GA low unemployment rate not due to jobs

GA low unemployment rate not due to jobs

COLUMBUS, GA (WTVM) - The Georgia unemployment rate d rops to the lowest it has been in more than seven years, and economists with the Department of Labor says it has everything to do with employment.

"May's unemployment rate is the lowest we've had in eight years," said State Labor Commissioner Mark Butler. "The rate dropped because more Georgians were working, we had the fewest unemployed workers since the beginning of the recession, and our labor force continued to increase."

Butler said the reasons for the decline in Georgia's rate show a stark contrast to the decrease in the national jobless rate in the same period.

"The big reason for the drop in the national rate had nothing to do with employment or jobs," Butler continued. "It all had to do with the fact that 458,000 people dropped out of the nation's work force and that is not a good reason."

To date, 460,000 people d ropped out of the workforce in the last year, according to the Georgia Department of Labor.

The Georgia Department of Labor (GDOL) announced today that the state's seasonally adjusted unemployment rate in May was 5.3 percent, the lowest rate since January 2008, when it was also 5.3 percent. The rate was 5.5 percent in April. It was 5.9 percent in May 2015.

"The lower unemployment rate definitely means the private sector is continuing to hire people and continuing to make investments in our states and our communities," says Murphy.

Although things seem to be getting brighter, the future is unpredictable.

Murphy says the upcoming presidential election will ultimately impact the Federal reserves and recently, more than 2,800 jobs eliminated from Fort Benning, the biggest employer in Columbus, may have a big impact as well.

There was a strong over-the-year increase of 124,600 jobs, up by 2.9 percent from 4,245,900 in May 2015. The national job growth rate for the same period was 1.7 percent.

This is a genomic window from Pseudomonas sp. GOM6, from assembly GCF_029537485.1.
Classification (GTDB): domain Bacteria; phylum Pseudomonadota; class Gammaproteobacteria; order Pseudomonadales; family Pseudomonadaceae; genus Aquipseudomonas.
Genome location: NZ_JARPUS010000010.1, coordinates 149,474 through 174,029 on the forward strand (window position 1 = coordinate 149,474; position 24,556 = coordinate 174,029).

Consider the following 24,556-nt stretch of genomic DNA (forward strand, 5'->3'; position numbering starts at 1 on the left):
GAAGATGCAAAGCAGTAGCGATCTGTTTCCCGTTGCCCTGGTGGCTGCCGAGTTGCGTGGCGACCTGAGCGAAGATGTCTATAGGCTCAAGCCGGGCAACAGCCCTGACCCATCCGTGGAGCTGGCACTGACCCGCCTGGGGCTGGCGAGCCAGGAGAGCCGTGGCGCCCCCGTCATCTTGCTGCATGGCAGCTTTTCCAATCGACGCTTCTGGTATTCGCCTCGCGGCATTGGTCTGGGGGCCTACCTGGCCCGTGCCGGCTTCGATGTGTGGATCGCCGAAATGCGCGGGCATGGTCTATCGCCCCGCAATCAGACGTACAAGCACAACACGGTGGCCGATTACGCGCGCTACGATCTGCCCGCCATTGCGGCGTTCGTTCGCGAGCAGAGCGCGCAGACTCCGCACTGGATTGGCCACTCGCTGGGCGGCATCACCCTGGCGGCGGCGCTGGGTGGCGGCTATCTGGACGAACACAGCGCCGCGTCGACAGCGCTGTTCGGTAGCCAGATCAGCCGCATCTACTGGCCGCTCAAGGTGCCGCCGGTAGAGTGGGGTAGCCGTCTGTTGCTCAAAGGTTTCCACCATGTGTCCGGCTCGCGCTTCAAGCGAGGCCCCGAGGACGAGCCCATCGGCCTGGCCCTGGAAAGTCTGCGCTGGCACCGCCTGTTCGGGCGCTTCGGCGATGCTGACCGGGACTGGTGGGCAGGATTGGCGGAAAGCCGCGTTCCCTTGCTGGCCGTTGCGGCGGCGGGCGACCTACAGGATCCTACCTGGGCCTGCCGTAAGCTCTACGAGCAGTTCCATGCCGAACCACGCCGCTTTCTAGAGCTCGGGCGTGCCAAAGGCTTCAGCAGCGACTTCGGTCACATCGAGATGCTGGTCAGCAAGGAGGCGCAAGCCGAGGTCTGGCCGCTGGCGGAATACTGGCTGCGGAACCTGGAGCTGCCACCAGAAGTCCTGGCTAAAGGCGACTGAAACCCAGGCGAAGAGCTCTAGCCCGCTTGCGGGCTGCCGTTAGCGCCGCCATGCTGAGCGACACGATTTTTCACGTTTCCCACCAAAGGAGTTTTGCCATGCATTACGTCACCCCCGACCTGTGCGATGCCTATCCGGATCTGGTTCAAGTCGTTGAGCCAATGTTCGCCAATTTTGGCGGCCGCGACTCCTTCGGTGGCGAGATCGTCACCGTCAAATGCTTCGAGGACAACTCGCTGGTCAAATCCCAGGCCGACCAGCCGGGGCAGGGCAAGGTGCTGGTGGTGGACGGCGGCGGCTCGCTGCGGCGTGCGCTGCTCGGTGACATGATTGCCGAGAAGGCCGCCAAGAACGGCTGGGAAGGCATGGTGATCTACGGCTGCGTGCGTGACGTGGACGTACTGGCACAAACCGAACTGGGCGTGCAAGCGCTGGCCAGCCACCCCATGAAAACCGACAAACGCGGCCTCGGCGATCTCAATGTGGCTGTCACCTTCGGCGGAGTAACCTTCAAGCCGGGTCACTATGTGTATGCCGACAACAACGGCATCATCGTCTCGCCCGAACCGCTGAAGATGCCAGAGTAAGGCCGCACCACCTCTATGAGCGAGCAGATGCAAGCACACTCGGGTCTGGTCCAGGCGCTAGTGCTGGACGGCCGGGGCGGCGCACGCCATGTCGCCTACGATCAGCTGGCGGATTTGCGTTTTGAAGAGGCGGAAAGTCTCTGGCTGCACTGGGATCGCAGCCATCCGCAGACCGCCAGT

In the mid 90s more than half of those ages 16 to 19 had summer jobs, but last year, that d ropped to about 32 percent.

"We've seen a lot more people put off retirement. What that means is older people who are much more likely to retire are holding on to jobs much longer and that's providing less opportunities for younger people to fill into those positions, that has a trickle effect," says Murphy.

Despite the decline in labor participation nationally, the Department of Labor reports the number of people employed in Georgia rose by more than 14,000, while the number of unemployed residents fell by more than 10,000 - leveling out at its lowest since December 2007.

"We're hopeful it will stabilize," says Murphy.

According to statistics provided by the Chamber of Commerce, when it comes to Muscogee County the unemployment rate is 6.5 percent. The leading sectors for job postings were health care, social assistance and scientific.

According to the DOL, a great resource for finding employment is

DISCLAIMER: This story has been edited to correct misinformation that was previously reported. 

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